The Kindle Family and the Kindle Fire
Pardon the pun, but Amazon is on fire. Amazon’s tablet, the Kindle Fire, is coming soon, and the site recently released the Kindle Family, three all-new e-readers that are “smaller, lighter, and more affordable than ever before.”
The latest generation Kindle is the most compact Amazon e-reader yet. Claiming to be “pocket sized,” the new gen is lighter, the casing is smaller (though the screen is still 6 inches), and it flips pages 10% faster. The Kindle Touch is the e-reader without the oh-so-cumbersome buttons–I actually love the page-turn buttons and keyboard on my third gen Kindle, but techies will surely love this new feature–as well a smaller, lighter design. The Touch also has the new X-Ray technology, which “lets customers explore the “bones of the book.” With a single tap, readers can see all the passages across a book that mention ideas, fictional characters, historical figures, places or topics that interest them, as well as more detailed descriptions….” THAT is incredibly useful, especially for students (like me) who use their e-readers for required reading; it’s like having an annotated copy of the book alongside yours. Add 3G (and 50 bucks), and you have free Internet on the go.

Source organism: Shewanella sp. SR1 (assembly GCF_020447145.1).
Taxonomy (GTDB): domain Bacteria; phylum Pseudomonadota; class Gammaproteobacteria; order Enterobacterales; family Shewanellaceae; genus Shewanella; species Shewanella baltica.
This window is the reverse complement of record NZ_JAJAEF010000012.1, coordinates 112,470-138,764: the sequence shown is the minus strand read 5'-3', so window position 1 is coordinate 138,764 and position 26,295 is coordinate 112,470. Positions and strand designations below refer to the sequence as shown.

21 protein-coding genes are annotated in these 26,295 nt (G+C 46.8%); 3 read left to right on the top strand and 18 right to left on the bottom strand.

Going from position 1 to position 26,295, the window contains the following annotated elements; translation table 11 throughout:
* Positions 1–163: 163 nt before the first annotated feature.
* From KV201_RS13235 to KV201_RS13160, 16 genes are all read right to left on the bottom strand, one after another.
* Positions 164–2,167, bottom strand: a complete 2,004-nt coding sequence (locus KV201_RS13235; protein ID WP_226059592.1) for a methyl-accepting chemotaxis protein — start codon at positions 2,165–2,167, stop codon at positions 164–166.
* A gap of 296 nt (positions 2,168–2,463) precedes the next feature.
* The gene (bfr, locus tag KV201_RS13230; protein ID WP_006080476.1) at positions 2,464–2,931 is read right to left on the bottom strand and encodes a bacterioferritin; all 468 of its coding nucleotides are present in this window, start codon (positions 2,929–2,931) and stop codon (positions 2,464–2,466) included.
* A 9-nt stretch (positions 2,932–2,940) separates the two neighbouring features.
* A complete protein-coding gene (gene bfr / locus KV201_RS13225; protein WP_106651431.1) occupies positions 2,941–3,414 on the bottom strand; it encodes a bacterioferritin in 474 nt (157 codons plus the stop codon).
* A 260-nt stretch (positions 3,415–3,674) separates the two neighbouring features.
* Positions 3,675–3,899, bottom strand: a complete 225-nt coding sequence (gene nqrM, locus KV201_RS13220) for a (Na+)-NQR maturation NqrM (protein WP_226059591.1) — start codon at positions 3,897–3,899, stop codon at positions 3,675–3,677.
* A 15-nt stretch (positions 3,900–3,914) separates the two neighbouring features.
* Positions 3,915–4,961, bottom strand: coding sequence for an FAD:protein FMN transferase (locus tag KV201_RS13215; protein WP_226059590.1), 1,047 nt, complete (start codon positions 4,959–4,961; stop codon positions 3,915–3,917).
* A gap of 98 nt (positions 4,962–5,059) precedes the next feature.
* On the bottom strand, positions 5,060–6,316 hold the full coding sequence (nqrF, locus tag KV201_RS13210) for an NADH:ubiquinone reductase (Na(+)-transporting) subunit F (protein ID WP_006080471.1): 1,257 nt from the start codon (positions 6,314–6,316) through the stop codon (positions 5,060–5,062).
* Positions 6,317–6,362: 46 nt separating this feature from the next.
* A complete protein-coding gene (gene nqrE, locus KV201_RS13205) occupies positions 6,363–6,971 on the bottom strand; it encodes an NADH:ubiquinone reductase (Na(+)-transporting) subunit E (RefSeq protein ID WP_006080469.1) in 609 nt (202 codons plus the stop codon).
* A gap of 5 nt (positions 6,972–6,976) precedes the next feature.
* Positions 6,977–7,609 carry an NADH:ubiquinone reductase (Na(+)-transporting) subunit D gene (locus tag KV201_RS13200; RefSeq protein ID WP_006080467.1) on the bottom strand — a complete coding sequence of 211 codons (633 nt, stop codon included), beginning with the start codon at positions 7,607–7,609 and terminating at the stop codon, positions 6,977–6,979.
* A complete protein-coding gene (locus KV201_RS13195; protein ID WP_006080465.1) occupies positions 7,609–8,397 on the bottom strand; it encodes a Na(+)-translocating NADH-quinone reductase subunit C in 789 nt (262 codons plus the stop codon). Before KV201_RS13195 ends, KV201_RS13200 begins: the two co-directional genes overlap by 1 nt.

With this pricing, it’ll be tempting to buy everyone a Kindle for holidays:
Latest generation Kindle – $79
Kindle Touch – $99 (November 21)
Kindle Touch 3G with free 3G – $149
Kindle Fire – $199 (November 15)
The Kindle Fire, however, is the e-reader on steroids. Not only is the reader full color, but it also offers Fire users Amazon’s secret club of digital content: over 100,000 movies and TV shows from Amazon Instant Video, over 17,000,000 songs for purchase from Amazon MP3, Kindle e-books, graphic novels, hundreds of magazines, and popular Android apps, all running on the innovative and powerful Amazon Silk. With the Kindle Fire, I would miss easy-to-read the graphite screen in the other Kindles, but all of the extra features are impressive. One of each would be ideal, I suppose…
Lowering the prices of new Kindles and upping their game with the Kindle Fire was a smart move on Amazon’s part, especially with the rapidly-growing popularity of tablets.